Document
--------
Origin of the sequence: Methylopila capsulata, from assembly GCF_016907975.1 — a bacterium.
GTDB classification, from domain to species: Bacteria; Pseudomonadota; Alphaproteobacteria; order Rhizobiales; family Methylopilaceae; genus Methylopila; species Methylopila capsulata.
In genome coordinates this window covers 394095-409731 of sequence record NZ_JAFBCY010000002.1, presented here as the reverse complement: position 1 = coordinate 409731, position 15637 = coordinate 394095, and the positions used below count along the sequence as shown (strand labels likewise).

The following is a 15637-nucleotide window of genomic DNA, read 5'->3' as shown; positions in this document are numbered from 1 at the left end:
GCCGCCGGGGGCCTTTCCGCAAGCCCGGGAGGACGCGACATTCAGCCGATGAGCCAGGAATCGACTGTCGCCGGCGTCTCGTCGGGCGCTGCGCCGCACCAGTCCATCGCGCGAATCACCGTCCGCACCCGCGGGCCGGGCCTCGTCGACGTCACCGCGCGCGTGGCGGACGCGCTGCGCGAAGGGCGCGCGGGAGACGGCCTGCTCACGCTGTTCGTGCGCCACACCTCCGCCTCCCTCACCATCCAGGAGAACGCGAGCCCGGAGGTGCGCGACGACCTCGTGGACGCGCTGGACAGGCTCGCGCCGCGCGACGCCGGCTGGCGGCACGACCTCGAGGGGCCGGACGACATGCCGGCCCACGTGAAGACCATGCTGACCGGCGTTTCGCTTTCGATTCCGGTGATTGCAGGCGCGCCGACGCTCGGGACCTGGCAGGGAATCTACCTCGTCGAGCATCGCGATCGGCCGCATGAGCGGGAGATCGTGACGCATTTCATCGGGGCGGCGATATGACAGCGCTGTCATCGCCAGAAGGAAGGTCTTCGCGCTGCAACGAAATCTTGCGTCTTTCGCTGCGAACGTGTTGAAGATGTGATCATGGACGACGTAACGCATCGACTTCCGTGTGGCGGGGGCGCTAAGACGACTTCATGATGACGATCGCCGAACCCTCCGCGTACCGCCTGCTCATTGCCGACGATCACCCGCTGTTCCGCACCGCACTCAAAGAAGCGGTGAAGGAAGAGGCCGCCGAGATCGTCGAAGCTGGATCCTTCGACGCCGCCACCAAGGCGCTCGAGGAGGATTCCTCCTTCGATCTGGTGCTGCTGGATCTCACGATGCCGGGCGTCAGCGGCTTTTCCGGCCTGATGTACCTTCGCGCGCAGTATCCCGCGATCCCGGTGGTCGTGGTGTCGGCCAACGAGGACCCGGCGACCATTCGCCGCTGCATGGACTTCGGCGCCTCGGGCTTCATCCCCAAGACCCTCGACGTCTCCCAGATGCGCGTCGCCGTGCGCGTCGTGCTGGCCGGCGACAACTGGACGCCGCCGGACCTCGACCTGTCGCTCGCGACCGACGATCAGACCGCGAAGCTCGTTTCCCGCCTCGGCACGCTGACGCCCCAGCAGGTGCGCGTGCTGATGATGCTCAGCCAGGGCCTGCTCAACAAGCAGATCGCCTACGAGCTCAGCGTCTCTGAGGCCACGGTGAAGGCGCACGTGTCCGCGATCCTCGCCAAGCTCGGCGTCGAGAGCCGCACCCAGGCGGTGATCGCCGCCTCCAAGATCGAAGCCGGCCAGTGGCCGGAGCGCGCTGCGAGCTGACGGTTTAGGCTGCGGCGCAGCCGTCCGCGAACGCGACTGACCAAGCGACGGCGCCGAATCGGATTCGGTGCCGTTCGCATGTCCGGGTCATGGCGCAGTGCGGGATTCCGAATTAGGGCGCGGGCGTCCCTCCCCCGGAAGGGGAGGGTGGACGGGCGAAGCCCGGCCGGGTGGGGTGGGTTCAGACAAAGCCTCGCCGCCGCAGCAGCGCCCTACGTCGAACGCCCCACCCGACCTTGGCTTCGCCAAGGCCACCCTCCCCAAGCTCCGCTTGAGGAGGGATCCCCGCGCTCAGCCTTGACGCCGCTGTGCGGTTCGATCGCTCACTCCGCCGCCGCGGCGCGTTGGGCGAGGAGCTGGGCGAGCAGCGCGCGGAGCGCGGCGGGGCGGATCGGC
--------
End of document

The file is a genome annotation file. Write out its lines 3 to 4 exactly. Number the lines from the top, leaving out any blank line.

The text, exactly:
In genome coordinates this window covers 394095-409731 of sequence record NZ_JAFBCY010000002.1, presented here as the reverse complement: position 1 = coordinate 409731, position 15637 = coordinate 394095, and the positions used below count along the sequence as shown (strand labels likewise).

The following is a 15637-nucleotide window of genomic DNA, read 5'->3' as shown; positions in this document are numbered from 1 at the left end: